And Kristine knows firsthand the heartbreak that these parents and grandparents are experiencing; she and her husband have several close family members for whose return to the Church they are continuously praying. “We are heartbroken, and grieve for all those who have wandered away from our Good Shepherd,” says Kristine, who says she benefits as much from Praying for Our Prodigals as those for whom the apostolate was created. “It keeps me going, because I want to pray as much as I can for my own loved ones and for those in my apostolate. It has helped me pray more rosaries for my loved ones, which has brought peace beyond measure.”
Over the past eighteen months since founding the apostolate, Kristine has already received an abundance of positive feedback about how Praying for Our Prodigals has not only provided a much-needed community of support and encouragement, but also produced tangible spiritual fruit. She shares one story that stands out:
“One woman’s daughter had been living with her boyfriend, and she told her mom that they were planning to get engaged soon and were looking for wedding venues. She made it clear that the wedding would not be in the Church. Unbeknownst to this young lady, her parents were praying eight rosaries (all four mysteries, by each parent) per day for her for the seven months since she had told them about the non-Church wedding – the parents continued to pray the rosaries hoping the couple would reconsider. About two months later, the couple announced that it would be a Church wedding after all! Like all of us, the young couple is still working on their faith journey, but the parents are encouraged because of what they have seen so far.”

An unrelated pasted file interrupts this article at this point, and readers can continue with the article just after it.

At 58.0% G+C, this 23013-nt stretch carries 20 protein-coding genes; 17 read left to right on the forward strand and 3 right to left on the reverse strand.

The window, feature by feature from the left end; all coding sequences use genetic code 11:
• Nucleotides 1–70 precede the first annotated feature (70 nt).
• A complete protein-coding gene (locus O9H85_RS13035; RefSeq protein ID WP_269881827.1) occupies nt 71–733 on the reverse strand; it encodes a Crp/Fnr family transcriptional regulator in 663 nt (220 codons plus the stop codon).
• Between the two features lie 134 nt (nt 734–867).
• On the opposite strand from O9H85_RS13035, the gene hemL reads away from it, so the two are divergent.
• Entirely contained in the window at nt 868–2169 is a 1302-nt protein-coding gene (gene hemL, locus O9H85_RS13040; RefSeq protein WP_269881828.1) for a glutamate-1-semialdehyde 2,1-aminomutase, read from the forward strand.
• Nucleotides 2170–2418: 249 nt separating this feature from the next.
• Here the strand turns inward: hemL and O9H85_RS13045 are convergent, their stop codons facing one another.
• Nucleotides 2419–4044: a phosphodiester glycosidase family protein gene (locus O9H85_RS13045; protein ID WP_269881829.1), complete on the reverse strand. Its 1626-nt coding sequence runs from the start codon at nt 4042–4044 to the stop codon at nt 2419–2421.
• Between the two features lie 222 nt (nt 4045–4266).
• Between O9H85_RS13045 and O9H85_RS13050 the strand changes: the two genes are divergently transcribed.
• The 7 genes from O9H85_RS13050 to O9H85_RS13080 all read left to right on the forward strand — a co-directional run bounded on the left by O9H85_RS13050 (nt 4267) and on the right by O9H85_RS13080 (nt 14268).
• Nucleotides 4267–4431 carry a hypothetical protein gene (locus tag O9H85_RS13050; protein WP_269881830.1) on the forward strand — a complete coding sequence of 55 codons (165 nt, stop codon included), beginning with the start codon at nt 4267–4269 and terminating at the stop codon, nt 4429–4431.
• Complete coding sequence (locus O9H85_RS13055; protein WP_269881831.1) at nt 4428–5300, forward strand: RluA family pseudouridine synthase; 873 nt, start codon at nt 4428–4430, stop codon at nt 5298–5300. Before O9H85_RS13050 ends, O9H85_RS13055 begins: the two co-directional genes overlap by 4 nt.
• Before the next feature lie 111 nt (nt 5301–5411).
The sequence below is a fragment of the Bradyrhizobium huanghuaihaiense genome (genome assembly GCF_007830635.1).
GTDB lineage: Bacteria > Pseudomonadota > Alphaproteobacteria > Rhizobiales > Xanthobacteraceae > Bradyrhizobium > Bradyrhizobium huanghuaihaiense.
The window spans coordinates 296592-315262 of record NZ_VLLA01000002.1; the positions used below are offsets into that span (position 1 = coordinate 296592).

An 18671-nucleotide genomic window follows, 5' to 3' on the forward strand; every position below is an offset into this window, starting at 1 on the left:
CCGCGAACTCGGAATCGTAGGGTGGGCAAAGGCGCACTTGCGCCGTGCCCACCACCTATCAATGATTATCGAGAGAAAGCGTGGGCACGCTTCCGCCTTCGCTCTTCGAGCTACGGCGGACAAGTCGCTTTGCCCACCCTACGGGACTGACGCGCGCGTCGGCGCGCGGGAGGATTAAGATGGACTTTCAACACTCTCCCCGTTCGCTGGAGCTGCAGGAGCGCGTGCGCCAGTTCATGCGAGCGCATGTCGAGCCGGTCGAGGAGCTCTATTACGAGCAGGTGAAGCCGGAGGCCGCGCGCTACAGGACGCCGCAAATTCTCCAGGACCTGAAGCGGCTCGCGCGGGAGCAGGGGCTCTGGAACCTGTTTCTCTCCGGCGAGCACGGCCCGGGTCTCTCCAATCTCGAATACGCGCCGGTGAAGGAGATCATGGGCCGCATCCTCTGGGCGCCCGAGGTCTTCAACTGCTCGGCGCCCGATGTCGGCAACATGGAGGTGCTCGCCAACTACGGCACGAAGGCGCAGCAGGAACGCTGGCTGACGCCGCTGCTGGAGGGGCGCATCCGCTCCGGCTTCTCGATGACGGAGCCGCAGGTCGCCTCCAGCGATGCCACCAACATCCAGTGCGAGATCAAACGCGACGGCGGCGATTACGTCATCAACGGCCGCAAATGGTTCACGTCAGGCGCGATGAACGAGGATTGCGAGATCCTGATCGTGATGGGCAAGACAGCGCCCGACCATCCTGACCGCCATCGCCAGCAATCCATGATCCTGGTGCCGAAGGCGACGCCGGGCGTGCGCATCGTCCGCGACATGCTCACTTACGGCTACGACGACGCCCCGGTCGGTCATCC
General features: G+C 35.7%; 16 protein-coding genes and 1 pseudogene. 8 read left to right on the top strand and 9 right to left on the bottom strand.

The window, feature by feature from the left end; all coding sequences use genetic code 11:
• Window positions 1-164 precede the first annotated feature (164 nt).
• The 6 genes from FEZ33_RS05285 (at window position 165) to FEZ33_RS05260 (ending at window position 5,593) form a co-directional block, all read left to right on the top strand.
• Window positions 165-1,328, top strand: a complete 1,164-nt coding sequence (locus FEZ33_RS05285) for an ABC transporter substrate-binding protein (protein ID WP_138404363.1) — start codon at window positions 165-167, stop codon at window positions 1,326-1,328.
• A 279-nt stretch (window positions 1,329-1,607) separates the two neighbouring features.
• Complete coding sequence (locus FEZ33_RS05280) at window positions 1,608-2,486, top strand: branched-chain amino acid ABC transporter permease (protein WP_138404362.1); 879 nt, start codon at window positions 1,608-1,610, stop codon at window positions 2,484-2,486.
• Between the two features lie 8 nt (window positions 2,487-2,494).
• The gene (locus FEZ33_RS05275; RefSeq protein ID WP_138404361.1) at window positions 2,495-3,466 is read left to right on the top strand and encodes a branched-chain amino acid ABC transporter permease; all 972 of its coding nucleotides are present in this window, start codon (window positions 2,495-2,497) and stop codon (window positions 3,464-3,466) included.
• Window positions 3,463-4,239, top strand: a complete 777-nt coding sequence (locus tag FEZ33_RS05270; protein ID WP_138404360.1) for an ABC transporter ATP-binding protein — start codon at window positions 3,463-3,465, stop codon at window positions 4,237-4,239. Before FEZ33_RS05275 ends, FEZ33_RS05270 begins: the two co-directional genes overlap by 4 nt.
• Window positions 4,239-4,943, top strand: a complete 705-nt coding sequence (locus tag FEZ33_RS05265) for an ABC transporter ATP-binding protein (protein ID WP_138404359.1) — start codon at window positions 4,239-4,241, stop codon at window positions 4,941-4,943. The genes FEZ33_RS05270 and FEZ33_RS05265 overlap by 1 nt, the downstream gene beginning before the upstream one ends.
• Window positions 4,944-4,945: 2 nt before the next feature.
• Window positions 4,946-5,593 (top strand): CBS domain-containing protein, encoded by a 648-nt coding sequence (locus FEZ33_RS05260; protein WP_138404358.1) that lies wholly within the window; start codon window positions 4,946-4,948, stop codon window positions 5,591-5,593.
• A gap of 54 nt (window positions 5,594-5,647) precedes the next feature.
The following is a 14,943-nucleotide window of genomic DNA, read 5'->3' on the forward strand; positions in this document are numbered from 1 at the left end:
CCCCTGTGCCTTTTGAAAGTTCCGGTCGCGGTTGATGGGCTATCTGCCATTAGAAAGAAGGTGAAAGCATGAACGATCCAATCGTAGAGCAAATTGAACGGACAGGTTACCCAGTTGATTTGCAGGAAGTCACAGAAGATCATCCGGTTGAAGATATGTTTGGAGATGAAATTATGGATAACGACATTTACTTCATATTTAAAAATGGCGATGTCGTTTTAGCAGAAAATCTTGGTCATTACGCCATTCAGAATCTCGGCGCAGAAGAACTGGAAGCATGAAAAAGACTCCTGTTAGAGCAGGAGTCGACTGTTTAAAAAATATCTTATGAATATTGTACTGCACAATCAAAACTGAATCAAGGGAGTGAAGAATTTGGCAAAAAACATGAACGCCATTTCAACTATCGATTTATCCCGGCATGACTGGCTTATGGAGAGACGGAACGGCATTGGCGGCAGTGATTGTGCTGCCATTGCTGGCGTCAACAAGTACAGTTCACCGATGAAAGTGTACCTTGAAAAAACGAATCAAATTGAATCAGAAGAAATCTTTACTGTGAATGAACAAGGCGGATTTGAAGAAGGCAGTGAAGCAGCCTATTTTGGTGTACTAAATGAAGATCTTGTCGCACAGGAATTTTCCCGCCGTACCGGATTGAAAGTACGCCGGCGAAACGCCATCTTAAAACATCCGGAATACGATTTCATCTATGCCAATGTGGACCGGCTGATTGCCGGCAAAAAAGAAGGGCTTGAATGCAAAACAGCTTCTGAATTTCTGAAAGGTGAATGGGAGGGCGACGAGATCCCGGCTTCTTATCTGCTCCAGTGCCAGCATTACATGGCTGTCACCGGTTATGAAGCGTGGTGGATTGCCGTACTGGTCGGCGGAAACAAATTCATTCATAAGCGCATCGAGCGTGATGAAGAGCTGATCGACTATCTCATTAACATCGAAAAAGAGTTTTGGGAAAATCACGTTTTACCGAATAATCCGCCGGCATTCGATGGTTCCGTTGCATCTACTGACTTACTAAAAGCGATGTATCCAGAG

Kristine shares another story of a mother whose daughter had left the Church as a senior in high school. Through prayer, fasting, and the intercession of Mary and the saints, the mother learned not only to trust God, but also to simply love, respect, and find joy in her daughter, no matter where she might be in her spiritual journey. Thirteen years after leaving the Church, her daughter returned to the Catholic faith, has become a member of Regnum Christi, and has integrated her thriving faith into all aspects of her once-secular life. “It was miraculous answer to prayer!” says Kristine.
Over the past year and half, since the Praying for Our Prodigals apostolate was founded, Kristine has been busy praying, leading others in prayer, and finding new resources to share with those engaged in the spiritual work of praying for their loved ones’ return to the Church. Since the launch of the apostolate, Kristine has led three month-long consecrations, and is currently putting together a series of rosary meditations specifically designed for those wishing to pray for their prodigals. “I know that many, many people are hurting [because their loved ones have left the Church],” says Kristine. “I simply want to help them find peace in our Lord, and of course, help them pray their loved ones back home.”
Kristine has been a member of Regnum Christi since February of 2020, and is presently serving as the webmaster for the Nashville section. To find out more about her prayer apostolate, visit the website at www.prayingforourprodigals.com.